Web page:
Dr. Steve Dunlop, faculty physician in the HCMC Emergency Department, has pursued training in International Emergency Medicine and now works to share it with others.  He uses his expertise to give better and more cost-effective care in Minnesota, facilitates training of HCMC physicians and others in Arusha, Tanzania, and is working to establish an International Emergency Medicine Fellowship program at HCMC.

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HCMC NETWORK FEATURE: Emergency Department pioneered in ultrasound use and leads today

Recent dramatic save in Coon Rapids shows benefits of HCMC residency training

Dr. Tom Wyatt and Dr. Eric Haug, graduates of the HCMC Emergency Medicine residency program, recently made clinical headlines with a dramatic save and article in Annals of Emergency Medicine about the first-reported Emergency Department thoracotomy for post-ablation tamponade (see HCMC NETWORK FEATURE: Patient’s chest opened to save life:  MDs credit HCMC medical training).   Crediting skilled teamwork with colleagues at Mercy Hospital for the good outcome, they also emphasized the importance of their HCMC Emergency Medicine residency training, including extensive training in the use of bedside Emergency Department (ED) ultrasound, which was pioneered at HCMC. Continue reading “HCMC NETWORK FEATURE: Emergency Department pioneered in ultrasound use and leads today”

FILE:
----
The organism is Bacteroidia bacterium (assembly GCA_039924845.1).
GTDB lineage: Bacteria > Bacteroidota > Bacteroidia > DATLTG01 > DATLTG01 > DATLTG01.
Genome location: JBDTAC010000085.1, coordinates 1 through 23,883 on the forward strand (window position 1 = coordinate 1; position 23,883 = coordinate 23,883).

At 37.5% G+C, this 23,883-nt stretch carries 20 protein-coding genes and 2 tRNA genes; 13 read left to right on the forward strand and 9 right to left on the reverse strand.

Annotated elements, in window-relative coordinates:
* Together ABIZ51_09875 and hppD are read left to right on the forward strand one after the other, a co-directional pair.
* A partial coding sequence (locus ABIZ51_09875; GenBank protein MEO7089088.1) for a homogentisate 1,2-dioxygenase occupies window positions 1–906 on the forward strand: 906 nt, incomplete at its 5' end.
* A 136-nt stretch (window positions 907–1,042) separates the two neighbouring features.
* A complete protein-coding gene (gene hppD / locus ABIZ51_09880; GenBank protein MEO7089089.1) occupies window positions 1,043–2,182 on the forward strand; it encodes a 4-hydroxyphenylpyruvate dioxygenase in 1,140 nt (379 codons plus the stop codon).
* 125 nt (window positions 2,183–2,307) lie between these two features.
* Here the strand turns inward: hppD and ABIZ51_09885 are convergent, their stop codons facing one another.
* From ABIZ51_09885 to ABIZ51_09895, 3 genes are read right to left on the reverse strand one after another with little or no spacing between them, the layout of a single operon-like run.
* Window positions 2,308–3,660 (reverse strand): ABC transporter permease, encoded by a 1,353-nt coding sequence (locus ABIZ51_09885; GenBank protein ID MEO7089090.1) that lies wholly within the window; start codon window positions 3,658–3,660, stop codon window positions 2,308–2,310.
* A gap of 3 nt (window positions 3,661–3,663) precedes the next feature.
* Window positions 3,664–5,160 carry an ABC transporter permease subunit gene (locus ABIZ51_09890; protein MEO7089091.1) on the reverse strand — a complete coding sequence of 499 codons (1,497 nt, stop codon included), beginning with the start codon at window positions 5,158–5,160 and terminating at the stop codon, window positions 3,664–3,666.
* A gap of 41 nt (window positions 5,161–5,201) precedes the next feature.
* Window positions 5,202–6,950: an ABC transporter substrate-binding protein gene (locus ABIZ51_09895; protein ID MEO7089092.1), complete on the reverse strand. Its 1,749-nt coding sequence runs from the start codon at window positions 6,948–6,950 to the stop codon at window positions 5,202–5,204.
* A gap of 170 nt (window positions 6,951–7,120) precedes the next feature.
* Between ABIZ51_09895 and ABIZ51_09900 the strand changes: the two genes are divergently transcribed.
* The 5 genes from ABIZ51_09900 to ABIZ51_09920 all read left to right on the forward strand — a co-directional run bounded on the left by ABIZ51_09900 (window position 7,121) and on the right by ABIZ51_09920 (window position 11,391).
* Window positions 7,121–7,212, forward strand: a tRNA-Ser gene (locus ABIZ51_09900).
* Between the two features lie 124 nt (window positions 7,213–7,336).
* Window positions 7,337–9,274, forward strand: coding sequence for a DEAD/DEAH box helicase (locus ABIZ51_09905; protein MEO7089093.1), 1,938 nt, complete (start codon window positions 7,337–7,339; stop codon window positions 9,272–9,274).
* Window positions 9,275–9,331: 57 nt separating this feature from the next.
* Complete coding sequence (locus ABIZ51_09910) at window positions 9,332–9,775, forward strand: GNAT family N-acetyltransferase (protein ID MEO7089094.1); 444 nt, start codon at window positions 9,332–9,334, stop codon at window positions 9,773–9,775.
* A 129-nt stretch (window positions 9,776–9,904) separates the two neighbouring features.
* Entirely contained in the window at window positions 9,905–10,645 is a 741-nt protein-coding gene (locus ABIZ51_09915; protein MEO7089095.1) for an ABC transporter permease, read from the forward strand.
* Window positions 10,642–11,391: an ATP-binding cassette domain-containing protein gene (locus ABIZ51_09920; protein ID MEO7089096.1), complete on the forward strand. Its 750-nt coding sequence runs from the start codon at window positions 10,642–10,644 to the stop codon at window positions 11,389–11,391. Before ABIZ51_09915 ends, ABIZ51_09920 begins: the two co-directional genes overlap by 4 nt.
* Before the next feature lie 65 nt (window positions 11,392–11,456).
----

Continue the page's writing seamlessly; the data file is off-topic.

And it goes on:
HCMC NETWORK FEATURE: ECG blog travels around the world

Dr. Smith’s ECG blog teaches clinicians in over 170 countries around the world

Dr. Steve Smith, faculty physician in the HCMC Emergency Department (ED) has specialized in emergency cardiac care and electrocardiogram (ECG) interpretation since the 1990’s.  After writing a book on the ECG in acute myocardial infarction (MI), and writing and editing several other book chapters and textbooks, he grew frustrated by copyright issues, books going out of print, and space limitations on numbers of ECG’s, particularly in cases in which multiple serial ECG’s were necessary to illustrate case progression. Continue reading “HCMC NETWORK FEATURE: ECG blog travels around the world”

HCMC NETWORK FEATURE: Clinicians worldwide use Emergency Department educational website

More than 30,000 viewers in 151 countries have visited hqmeded.com, the HCMC Emergency Department educational website

In 2006, HCMC Emergency Department (ED) faculty physician Rob Reardon and 2005 residency graduate Scott Joing (now ED faculty) wanted an outlet to share educational videos within and beyond HCMC.  So they started the website hqmeded.com.

Dr. Reardon chose the name “hqmeded,” which stands for “high quality medical education.”  The goal was to provide high quality clinical educational materials, free of charge, on Emergency Medicine techniques and topics that HCMC ED physicians have researched, developed, and taught extensively.  From an early focus on ultrasound and airway management videos, the site has expanded to include more than 100 instructional videos and lectures with powerpoint presentations on diverse clinical topics, a link to Dr. Smith’s ECG blog, and online access to the ED’s weekly Critical Care Conference. Continue reading “HCMC NETWORK FEATURE: Clinicians worldwide use Emergency Department educational website”